When Rockvillians are looking for live music, their tendency is to look south towards Silver Spring, DC, or, heavens! across the Potomac. Well, those are great places–who can argue with the concerts at the Kennedy Center, The Fillmore, 9:30 Club, Wolftrap, or the Birchmere. But there are plenty of great places for seriously good music in and around Rockville if you know where to look and when to show up. In no particular order, here’s my list of concert venues and presenters of good live music:
- The Institute of Musical Traditions may be based in Takoma Park but it holds a concert series of Celtic, folk, bluegrass, and Creole music at St. Mark’s Presbyterian Church (they call it Rockville, but it’s south of White Flint on Old Georgetown Road, so perhaps North Bethesda or South Rockville). Takes a break during the summer. Tickets run $15-20.
- Unplugged on the Rooftop, a Tuesday night concert series in Town Square featuring a mix of established and undiscovered local bands, such as The Digits and Meredith Seidel. Admission free, cash bar.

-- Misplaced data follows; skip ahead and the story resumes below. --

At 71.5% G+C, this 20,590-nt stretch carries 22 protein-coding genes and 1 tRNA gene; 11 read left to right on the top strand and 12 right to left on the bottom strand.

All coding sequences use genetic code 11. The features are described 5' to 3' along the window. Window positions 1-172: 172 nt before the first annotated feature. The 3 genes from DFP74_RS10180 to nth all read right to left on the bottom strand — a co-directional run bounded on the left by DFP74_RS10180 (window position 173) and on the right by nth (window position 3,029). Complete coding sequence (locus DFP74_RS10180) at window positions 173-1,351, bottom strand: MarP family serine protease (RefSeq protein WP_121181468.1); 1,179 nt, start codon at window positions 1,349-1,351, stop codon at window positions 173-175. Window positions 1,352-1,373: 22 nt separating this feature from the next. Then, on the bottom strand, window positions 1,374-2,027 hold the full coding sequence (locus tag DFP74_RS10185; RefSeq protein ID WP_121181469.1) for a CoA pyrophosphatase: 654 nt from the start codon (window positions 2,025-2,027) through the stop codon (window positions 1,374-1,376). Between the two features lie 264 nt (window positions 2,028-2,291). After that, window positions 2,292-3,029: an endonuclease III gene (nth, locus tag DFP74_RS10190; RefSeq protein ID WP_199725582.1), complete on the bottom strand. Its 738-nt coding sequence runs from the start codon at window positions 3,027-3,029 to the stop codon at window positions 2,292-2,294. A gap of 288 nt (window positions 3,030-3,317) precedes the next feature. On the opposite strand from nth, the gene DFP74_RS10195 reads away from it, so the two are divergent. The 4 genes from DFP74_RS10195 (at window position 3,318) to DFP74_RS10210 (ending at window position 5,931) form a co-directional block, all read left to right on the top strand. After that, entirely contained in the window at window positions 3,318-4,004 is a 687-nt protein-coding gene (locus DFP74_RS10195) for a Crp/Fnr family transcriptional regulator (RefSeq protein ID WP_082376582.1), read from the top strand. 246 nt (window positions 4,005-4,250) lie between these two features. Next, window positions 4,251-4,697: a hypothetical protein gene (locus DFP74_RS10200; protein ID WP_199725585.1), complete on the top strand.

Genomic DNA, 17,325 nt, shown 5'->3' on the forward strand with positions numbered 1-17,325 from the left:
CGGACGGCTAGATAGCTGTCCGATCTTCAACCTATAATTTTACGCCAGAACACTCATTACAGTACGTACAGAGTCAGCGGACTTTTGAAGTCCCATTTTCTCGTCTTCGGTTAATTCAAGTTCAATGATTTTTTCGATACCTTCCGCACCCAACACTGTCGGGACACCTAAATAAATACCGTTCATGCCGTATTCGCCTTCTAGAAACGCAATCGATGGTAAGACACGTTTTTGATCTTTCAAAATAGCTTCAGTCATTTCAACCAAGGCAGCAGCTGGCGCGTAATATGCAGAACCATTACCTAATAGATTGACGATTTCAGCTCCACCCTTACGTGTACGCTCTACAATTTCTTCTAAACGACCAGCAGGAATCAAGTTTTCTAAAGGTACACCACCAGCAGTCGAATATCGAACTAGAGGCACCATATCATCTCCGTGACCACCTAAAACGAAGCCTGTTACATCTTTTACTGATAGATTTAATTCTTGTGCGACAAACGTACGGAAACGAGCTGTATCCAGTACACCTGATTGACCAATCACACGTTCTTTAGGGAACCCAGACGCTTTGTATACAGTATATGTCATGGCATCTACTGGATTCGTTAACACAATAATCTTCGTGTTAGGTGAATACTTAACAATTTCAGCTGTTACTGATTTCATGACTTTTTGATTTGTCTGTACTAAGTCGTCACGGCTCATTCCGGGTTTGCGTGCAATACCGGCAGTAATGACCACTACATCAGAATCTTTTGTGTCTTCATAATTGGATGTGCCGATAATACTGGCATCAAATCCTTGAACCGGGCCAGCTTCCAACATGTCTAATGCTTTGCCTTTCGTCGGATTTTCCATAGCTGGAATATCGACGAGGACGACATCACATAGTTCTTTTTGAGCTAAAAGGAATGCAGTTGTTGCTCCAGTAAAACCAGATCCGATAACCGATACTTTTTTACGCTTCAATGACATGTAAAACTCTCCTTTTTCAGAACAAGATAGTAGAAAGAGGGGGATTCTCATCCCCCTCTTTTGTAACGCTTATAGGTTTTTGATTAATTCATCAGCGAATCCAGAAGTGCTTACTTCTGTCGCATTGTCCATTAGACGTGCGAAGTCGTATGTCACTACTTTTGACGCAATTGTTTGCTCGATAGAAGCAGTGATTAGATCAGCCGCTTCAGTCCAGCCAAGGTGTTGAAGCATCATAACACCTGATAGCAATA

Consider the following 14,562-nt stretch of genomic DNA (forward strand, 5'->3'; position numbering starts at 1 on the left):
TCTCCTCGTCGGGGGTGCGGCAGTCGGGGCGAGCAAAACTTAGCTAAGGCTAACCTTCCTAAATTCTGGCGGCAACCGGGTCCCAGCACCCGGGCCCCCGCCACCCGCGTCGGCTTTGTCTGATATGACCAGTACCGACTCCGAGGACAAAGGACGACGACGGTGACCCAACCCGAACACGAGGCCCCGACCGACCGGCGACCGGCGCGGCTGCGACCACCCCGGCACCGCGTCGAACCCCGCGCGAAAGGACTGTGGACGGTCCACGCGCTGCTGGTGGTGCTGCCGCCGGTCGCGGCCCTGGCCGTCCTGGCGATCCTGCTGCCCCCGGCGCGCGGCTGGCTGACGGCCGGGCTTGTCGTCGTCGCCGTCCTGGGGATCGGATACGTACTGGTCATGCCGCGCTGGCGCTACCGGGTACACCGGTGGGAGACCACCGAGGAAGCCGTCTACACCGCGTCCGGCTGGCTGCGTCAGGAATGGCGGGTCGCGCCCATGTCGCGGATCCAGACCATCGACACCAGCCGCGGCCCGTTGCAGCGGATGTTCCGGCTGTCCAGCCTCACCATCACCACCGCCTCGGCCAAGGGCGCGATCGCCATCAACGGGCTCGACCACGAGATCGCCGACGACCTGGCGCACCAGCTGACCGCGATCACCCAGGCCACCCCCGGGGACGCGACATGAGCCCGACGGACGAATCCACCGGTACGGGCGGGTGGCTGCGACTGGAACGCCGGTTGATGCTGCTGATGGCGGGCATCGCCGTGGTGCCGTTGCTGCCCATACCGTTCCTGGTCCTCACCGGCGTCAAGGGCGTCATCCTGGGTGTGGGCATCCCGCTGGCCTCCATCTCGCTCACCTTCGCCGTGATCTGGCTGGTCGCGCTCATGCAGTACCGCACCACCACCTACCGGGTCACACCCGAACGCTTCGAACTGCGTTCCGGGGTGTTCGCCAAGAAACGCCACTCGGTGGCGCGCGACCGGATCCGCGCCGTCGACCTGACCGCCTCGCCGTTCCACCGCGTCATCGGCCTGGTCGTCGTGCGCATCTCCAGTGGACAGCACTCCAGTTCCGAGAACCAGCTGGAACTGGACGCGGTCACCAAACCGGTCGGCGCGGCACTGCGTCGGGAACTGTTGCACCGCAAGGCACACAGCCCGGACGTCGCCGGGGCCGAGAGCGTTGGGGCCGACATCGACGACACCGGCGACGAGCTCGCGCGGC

- Wine Down is a Thursday night series from June through August that features live acoustic music while sampling wine and food from the nearby restaurants. Free.
- Friday Night Live starts the weekends from May through September with free outdoor concerts (mostly rock from the 80s and 90s) in Rockville Town Square on Friday nights.
- Focus Music presents concerts of acoustic traditional and contemporary folk music at three locations around DC, including the Unitarian Universalist Church in Rockville.
- Folk ‘N Great Music hosts intimate house concerts every other month on a Saturday evening (yup, in houses around Rockville and it’s the very first unionized house concert series in the US). Next concert in June. Reservations required, donations encouraged.
- Maryland Summer Jazz Festival, now in its eighth year, includes public concerts and a jazz camp in July. Not exactly sure of the location but I suspect it’s somewhere in the south end of Rockville judging from the list of sponsors.
- Rockville Concert Band, Potomac Valley Youth Orchestra, and other musical groups perform at the F. Scott Fitzgerald Theater in Rockville’s Civic Center Park throughout the year. Admission fees vary and most recommend reservations.
- Also in Civic Center Park, Glenview Mansion hosts monthly concerts on Sunday afternoons in its conservatory. Admission free.